- 4 December 2016 at 11:32 am #143027Hugo NottiParticipant
I have the impression, that rip-cut is “left to the pros”, and they are supposed to use machines. Apparently, the demand for rip-cut saws is too small these days. Give it 50 or perhaps 100 years, and tenon saws will have gps (to find the joint you were working on yesterday), kerf-tracker and a like button. And there will be laser spanners and sonic screwdrivers for real 😉
By the way, Paul Sellers talks about this topic often in his blog.
7 December 2016 at 4:12 pm #143109drwillieParticipant
- This reply was modified 3 years, 9 months ago by Hugo Notti.
Your scenario assumes that our Robot Overlords let us do any woodworking at all.
WW16 December 2016 at 2:40 pm #143444jeffpolaskiParticipant
I have three rip saws in the making, since I’ll be ripping walking cane shafts down to size and making larger mortise and tenon joints for heating system radiator enclosures. The first is one of a set of steel-back saws passed down to me from my grandfather. They have to be close to 100 years old and one of them had irretrievable teeth. I’ve filed off the teeth, and am setting up a saw filing station (small, portable) to create rip cut teeth (per Paul Sellers).
The second is Paul Sellers’ demonstration of converting a new Spear and Jackson hand saw to rip teeth. Definitely worth the time to watch. I obtained a pair of them, originally both crosscut, and the only things I’ll do to the other is perhaps touch up the crosscut teeth, check to see if the blade is tapered (good luck there) and maybe lighten up the set, and definitely add the only micro-bevel that Mr. Sellers uses with a diamond paddle on the far edge of each tooth.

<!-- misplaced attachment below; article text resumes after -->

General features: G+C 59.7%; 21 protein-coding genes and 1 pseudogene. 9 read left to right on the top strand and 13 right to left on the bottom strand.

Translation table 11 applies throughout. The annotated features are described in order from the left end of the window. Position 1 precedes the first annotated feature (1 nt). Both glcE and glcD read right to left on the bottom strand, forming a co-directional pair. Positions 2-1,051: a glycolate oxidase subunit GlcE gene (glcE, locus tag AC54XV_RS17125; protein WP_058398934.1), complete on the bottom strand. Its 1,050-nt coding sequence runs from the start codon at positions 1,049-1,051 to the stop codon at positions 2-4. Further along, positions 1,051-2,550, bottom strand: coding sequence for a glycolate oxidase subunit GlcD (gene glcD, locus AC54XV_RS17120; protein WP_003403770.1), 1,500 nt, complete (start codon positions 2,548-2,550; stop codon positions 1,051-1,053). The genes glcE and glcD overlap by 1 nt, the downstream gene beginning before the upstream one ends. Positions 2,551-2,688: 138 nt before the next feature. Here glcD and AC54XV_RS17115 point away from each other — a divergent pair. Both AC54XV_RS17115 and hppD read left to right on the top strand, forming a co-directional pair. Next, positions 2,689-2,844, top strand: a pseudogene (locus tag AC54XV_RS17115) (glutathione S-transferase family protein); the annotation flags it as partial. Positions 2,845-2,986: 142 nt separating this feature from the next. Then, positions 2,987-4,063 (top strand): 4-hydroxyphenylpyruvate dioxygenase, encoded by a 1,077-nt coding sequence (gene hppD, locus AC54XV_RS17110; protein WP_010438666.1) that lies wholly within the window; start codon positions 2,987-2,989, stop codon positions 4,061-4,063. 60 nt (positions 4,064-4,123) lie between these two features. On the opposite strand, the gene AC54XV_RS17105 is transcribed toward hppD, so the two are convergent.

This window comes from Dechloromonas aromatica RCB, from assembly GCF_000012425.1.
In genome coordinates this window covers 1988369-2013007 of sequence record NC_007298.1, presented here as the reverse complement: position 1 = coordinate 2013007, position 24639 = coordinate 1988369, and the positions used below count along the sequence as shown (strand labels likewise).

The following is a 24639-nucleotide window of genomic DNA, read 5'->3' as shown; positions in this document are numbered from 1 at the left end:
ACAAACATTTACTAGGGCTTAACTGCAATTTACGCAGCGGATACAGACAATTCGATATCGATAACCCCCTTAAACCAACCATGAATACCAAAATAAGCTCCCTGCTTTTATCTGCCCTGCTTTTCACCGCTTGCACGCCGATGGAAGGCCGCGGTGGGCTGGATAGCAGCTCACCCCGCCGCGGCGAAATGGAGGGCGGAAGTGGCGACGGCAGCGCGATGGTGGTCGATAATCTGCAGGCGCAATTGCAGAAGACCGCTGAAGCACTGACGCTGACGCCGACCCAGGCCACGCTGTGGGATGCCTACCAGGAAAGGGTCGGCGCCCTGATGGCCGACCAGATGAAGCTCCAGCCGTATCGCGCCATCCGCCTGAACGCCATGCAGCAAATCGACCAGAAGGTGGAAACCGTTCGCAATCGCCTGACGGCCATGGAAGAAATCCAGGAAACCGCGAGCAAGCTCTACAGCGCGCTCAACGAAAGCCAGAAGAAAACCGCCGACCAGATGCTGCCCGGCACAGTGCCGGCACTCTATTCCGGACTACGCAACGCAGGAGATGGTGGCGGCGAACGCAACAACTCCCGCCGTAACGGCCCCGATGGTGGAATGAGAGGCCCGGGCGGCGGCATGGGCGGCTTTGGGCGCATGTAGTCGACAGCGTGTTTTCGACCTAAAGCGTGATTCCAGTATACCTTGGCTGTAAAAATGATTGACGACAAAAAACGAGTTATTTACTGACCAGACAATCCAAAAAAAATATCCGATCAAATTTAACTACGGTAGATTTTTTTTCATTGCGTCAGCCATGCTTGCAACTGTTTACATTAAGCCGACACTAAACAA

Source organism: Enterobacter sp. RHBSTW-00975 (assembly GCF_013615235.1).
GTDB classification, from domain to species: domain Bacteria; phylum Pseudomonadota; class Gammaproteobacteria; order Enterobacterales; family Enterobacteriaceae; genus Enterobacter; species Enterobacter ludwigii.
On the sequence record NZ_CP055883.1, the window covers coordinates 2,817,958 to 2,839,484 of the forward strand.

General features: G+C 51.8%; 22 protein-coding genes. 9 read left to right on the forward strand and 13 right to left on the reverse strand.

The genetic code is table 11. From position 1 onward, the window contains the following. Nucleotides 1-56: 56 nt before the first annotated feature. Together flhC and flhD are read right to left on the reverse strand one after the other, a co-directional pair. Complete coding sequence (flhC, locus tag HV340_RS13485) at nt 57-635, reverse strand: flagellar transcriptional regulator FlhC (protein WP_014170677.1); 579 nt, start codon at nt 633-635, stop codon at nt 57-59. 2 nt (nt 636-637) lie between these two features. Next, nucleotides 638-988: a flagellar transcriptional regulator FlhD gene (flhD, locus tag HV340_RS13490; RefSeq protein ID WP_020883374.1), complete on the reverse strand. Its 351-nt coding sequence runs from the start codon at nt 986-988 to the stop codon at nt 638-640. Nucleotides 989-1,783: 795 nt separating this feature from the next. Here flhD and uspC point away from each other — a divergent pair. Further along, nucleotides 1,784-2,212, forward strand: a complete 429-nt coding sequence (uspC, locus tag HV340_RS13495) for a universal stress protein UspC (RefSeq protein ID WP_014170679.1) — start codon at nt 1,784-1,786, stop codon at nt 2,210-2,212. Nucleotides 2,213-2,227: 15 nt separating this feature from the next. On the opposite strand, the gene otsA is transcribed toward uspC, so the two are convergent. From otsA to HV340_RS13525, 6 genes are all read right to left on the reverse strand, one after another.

The third is a 1940’s vintage Disston 240 20″ panel saw, advertised to cut through metal (they meant nails in the wood). It’s a rip saw, 15 TPI, in lovely shape. They didn’t make many, because apparently ripsaws were going out of style by the 1940’s. It has a hefty blade, a bit of a set to the teeth, and cuts a kerf twice the width of one of the few dedicated Japanese rip blades I’ve been able to find. It will be matched with a similarly sized Sandvik Hogboo crosscut hand saw from Sweden.
A good source for rip saws are the long out of production Disston D8 and D7 full sized hand saws in 5-1/2 tpi rip configuration. These are for heavier lumber. eBay, of course. The ones with the hole in the handle for the left thumb are most prized (and priced, but I lucked into one for $20). I’ve used the two handed grip and it is very useful. After sharpening (it’s been cleaned), it should slice right through 2×8’s (too-ba-ates).
The Japanese saw I mentioned about is at
It’s $50, although I got it on sale at $30. The thin kerf can be attributed to it being a pull saw and so far I’ve cut 30″ of maple dead on. I think now that the trick of rip cutting long cuts for novices like me is to create a groove or 1/8 to 1/4″ kerf on the cut line. First a knife score, then a nearly vertical Paul Sellers knife wall, then a deeper, slightly wider groove using whatever you can come up with. I used an old stair saw. The theory according to professor Sellers is that the saw blade follows the line of least resistance. So, in cutting a long thin piece of hardwood, I kerfed both sides and both ends and it sure enough worked. Straight and smooth rip cut. Time consuming preparation but worth the time, as always. You’d do better with one of those kerf planes being touted around the Web, but that’s a project unto itself.
I just wish I had more time. Gotta run.
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